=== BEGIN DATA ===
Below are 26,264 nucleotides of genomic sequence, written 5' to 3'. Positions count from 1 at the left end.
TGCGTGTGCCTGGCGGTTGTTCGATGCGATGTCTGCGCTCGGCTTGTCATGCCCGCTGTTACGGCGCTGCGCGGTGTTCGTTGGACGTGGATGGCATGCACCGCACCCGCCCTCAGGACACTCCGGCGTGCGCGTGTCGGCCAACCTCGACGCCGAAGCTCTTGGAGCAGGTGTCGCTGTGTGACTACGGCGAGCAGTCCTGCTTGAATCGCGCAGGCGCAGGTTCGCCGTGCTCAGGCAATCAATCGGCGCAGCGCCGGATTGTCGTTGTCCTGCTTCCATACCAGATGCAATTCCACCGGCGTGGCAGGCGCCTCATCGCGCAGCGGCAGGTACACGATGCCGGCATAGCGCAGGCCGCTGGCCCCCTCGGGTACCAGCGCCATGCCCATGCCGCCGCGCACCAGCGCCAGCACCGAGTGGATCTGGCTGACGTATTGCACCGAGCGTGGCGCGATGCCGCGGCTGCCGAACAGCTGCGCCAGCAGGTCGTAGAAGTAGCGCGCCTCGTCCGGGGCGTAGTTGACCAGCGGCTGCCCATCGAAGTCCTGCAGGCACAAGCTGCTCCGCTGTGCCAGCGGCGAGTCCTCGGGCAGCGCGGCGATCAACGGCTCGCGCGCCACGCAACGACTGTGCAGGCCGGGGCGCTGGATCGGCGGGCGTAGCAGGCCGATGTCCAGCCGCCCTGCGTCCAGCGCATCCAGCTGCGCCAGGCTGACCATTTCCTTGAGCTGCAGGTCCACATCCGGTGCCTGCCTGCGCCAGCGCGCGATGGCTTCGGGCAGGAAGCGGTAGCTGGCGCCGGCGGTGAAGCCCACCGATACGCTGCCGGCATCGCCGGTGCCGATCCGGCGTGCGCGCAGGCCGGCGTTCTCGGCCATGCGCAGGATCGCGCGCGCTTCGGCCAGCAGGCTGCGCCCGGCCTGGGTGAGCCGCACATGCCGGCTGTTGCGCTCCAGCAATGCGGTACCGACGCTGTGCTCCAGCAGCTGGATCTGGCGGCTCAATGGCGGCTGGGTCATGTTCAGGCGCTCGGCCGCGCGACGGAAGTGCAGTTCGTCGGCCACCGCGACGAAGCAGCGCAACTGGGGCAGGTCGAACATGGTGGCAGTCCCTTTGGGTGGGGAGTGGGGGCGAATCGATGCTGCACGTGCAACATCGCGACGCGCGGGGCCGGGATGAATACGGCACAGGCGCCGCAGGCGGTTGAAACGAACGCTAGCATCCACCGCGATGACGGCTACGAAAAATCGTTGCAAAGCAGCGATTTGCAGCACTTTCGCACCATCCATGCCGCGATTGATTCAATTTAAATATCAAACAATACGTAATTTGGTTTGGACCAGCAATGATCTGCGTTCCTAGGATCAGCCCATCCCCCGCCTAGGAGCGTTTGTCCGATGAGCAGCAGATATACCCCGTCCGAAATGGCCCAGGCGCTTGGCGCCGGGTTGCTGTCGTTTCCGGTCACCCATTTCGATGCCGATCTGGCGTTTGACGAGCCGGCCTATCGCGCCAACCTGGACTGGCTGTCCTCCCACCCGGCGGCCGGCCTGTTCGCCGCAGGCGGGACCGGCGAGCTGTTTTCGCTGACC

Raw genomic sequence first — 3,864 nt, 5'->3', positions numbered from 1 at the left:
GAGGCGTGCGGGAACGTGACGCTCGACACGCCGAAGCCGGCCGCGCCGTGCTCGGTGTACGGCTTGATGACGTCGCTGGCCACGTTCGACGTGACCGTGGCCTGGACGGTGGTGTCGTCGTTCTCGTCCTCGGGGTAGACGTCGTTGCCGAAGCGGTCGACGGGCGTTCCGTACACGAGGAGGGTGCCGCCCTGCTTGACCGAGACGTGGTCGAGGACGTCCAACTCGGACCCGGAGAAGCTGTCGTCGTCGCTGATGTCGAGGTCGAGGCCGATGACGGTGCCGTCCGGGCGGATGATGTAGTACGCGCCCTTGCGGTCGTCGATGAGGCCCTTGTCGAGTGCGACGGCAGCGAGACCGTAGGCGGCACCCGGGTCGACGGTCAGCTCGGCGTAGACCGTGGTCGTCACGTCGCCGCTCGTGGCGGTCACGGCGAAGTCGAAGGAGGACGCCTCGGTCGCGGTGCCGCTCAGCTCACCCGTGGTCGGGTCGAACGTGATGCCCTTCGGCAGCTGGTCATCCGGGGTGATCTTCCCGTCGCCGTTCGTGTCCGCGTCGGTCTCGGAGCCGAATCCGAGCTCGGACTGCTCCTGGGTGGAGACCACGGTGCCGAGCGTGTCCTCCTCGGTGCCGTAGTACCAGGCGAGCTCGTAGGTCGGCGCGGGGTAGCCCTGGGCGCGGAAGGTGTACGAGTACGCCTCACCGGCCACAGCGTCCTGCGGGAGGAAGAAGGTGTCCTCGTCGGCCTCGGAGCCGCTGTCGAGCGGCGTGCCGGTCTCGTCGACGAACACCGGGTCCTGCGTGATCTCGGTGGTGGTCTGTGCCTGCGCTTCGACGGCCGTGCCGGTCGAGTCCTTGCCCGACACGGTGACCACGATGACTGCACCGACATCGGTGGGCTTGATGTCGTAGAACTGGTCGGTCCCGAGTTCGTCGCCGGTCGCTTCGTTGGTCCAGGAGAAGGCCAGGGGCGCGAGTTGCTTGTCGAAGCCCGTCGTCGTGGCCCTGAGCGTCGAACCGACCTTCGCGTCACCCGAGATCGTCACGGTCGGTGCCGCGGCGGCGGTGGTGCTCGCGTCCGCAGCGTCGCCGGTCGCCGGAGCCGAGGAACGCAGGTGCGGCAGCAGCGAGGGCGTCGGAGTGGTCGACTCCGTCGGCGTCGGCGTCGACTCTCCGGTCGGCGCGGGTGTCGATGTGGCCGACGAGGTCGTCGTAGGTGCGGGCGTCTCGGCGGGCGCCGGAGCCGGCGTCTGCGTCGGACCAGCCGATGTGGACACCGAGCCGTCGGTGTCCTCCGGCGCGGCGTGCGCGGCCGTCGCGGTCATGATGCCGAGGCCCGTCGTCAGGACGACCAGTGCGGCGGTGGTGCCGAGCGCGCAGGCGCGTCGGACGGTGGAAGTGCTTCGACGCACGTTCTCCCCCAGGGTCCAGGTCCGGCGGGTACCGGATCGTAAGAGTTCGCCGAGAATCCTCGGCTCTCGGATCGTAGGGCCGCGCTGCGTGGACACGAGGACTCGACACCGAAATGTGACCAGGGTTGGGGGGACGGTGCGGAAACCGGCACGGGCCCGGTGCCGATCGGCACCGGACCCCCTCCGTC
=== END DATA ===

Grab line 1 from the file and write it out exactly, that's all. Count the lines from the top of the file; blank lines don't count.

Below are 26,264 nucleotides of genomic sequence, written 5' to 3'. Positions count from 1 at the left end.